Autofocus and performance

Out-of-camera JPEG.
Sony 70-350mm F4.5-6.3 | ISO 2000 | 1/1000 sec | F6.3

The a6600 gains Sony's latest autofocus tracking technology, which was first seen in the a6400 and a6100 models. This makes the a6600 a supremely capable camera for fast-action shooting, but other aspects of the camera can make sports and action photography frustrating.

Key takeaways:

  • Industry-leading autofocus implementation
  • Excellent tracking of both human and non-human subjects
  • Very fast burst speeds, card write times on the slow side
  • Interface lag and lag when switching from EVF to screen can be frustrating in very fast-action scenarios

AF system performance

Since the a6600's autofocus system is now shared across most interchangeable lens cameras in Sony's lineup, we've covered it extensively before. You can read more here about the nitty-gritty details of the system and how we'd set it up, though there's also a shorter version of that earlier in this review.

It's worth mentioning as well that, unlike many other high-end cameras, the a6600 has no provisions for tailoring the AF system to specific subjects. This is handy for photographing, say, team sports, where you may want to prioritize whether a camera reacts quickly to a new subject passing in front of your current subject, or wait and continue tracking the original. You also cannot change the AF point color to make it more visible, as you can on Sony's full-frame a7R IV.

Let's take a look at how the a6600 performs. To test continuous AF performance, we first try to shoot a subject approaching at a steady speed using the central AF point. This lets us see how good the camera is at assessing subject distance and whether it can drive its lens to that point quickly.

All images captured using the Sony 70-200mm F2.8 GM.

We then have the subject weave across the camera's AF region in a way the camera can't predict. This has the advantage that the approach rate varies as the subject changes direction. For this test we use the camera's tracking mode, so it needs to identify and follow a subject around the scene, as well as trying to keep it in focus.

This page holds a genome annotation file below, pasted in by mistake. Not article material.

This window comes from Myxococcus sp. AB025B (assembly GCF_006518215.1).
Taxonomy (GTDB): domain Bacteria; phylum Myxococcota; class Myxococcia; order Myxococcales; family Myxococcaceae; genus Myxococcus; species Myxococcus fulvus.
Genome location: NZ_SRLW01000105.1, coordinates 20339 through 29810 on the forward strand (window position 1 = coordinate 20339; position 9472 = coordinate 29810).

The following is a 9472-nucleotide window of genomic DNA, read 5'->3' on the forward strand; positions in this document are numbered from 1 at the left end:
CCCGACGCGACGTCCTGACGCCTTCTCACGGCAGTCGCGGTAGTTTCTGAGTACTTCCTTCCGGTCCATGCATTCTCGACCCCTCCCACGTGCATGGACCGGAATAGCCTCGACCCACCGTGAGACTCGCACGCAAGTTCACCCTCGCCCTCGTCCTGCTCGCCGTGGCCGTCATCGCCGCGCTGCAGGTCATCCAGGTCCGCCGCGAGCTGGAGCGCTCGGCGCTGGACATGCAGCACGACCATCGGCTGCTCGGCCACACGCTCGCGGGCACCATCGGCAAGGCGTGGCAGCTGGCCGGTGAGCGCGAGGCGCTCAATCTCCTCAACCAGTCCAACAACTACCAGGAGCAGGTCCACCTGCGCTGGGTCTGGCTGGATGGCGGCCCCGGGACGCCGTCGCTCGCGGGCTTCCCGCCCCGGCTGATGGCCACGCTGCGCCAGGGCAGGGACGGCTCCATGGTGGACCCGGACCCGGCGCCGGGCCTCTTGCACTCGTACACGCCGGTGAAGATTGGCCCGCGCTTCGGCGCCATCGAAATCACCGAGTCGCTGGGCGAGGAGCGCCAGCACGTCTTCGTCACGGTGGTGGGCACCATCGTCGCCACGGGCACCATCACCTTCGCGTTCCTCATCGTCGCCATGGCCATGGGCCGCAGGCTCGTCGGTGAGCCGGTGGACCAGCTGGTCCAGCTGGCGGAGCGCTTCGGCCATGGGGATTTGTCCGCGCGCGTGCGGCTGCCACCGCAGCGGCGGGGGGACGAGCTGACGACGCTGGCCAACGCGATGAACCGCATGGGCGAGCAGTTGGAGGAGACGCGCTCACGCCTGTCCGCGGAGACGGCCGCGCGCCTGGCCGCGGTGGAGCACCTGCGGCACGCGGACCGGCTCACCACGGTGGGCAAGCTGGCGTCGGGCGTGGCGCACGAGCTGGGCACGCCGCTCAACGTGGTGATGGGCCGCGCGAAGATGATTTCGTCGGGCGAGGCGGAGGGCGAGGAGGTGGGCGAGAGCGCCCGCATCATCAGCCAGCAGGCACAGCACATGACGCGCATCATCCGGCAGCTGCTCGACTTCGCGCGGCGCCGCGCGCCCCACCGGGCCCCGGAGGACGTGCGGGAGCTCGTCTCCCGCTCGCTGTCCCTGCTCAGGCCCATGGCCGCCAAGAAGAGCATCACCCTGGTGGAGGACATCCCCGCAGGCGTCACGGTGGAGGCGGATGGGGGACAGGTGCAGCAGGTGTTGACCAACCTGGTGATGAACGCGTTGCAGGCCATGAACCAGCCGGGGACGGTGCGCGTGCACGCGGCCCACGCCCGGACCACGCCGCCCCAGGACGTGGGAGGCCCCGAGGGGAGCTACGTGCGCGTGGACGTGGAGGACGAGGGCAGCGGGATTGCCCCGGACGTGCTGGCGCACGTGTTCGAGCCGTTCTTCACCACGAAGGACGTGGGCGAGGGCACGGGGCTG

Both of these rollovers show the results using the maximum burst speed of 11 fps, but you can expect similar results if you slow down to 8 fps to get a live feed between shots. The a6600 turns in a very good hit rate. You may notice some occasional softness during burst shooting with erratic subjects (you can see a bit of that in the weave here) but it never lost the subject completely.

What it looks like in use

When we first got hold of the Sony a6400, we were keen to see just how effective Sony's new tracking method is, so we grabbed an external recorder to demonstrate just how well it works. Check it out below.

It's a seriously impressive system. You can also enable / disable an Animal Eye detection feature (mainly meant for pets), which is in the menus. You can also assign it to My Menu or a custom button if you wish. For most of our shooting though, including our photo of Belvedere below, we simply left it disabled and used generic subject tracking.

We found regular subject tracking to work well enough that we didn't need to enable the Animal Eye detect most of the time. Out-of-camera JPEG.
Sony 70-350mm F4.5-6.3 G | ISO 1600 | 1/1000 sec | F6.3

Overall performance

When I covered the a6400, I made a point to note in the review that many Sony cameras still suffer from some operational lag, and the a6x00 series is no exception. In fact, I found in side-by-side comparisons with Sony's latest a7-series cameras that the a6x00 series exhibits more pronounced lag. For lower and mid-range cameras like the a6100 and a6400, this is somewhat more forgivable.

But the a6600 is the company's 'flagship' APS-C camera. This means that not only is it more expensive than the other options Sony makes, but it also goes up against some very capable competition from other manufacturers that don't suffer from this same operational foible.

Considering the competition and the a6600's flagship status, its overall performance is a bit disappointing

What we mean by 'lag' is that, from boot-up times to menu navigation to simply adjusting your exposure parameters, you can expect a 'hiccup' from the moment of your input to the time the camera responds to it. If you're shooting fast action and switching from the rear screen, say to get a low-angle, to the electronic viewfinder - the time it takes for the camera to make the switch means a fast-moving subject might be in a different spot altogether. This EVF / screen lag isn't unique to the a6600, but it does take a beat longer on the Sony than, say, an X-T3 or Olympus' latest E-M5 Mark III.

Compounding all of this this is the camera's single UHS-I SD card slot. True, the a6600 shoots at a competitive maximum of 11fps, and has an impressively deep buffer. But it still takes a long time to clear, and many competitors come with faster UHS-II card slots (and maybe even two of them). Plus, while the buffer is clearing, you cannot switch to video mode, you cannot change your burst speed, and you cannot change your image quality settings.

Again, considering this camera's competition, and its position at the top of Sony's APS-C lineup, this is all a bit disappointing.